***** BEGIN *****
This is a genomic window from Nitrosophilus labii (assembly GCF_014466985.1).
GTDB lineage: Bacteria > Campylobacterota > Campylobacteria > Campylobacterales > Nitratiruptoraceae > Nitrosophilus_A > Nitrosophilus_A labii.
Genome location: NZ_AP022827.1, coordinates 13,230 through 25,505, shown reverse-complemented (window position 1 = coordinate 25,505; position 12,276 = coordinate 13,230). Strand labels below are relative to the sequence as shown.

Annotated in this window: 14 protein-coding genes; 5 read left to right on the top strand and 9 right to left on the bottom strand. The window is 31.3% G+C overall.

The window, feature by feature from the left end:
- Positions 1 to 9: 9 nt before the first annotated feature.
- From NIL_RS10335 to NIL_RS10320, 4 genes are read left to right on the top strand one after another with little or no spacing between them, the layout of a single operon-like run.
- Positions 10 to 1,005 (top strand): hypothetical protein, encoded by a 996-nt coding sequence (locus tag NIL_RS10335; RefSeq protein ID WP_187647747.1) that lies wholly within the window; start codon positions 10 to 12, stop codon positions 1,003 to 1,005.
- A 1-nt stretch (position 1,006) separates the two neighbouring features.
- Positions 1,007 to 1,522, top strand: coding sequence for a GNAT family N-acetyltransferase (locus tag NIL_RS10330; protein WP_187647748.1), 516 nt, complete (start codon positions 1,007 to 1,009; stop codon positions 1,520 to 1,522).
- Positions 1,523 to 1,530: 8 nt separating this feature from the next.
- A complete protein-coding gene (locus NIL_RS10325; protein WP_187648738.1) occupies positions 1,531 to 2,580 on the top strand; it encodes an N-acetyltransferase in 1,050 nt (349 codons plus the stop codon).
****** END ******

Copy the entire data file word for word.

This is a genomic window from Nitrosophilus labii (assembly GCF_014466985.1).
GTDB lineage: Bacteria > Campylobacterota > Campylobacteria > Campylobacterales > Nitratiruptoraceae > Nitrosophilus_A > Nitrosophilus_A labii.
Genome location: NZ_AP022827.1, coordinates 13,230 through 25,505, shown reverse-complemented (window position 1 = coordinate 25,505; position 12,276 = coordinate 13,230). Strand labels below are relative to the sequence as shown.

Annotated in this window: 14 protein-coding genes; 5 read left to right on the top strand and 9 right to left on the bottom strand. The window is 31.3% G+C overall.

The window, feature by feature from the left end:
- Positions 1 to 9: 9 nt before the first annotated feature.
- From NIL_RS10335 to NIL_RS10320, 4 genes are read left to right on the top strand one after another with little or no spacing between them, the layout of a single operon-like run.
- Positions 10 to 1,005 (top strand): hypothetical protein, encoded by a 996-nt coding sequence (locus tag NIL_RS10335; RefSeq protein ID WP_187647747.1) that lies wholly within the window; start codon positions 10 to 12, stop codon positions 1,003 to 1,005.
- A 1-nt stretch (position 1,006) separates the two neighbouring features.
- Positions 1,007 to 1,522, top strand: coding sequence for a GNAT family N-acetyltransferase (locus tag NIL_RS10330; protein WP_187647748.1), 516 nt, complete (start codon positions 1,007 to 1,009; stop codon positions 1,520 to 1,522).
- Positions 1,523 to 1,530: 8 nt separating this feature from the next.
- A complete protein-coding gene (locus NIL_RS10325; protein WP_187648738.1) occupies positions 1,531 to 2,580 on the top strand; it encodes an N-acetyltransferase in 1,050 nt (349 codons plus the stop codon).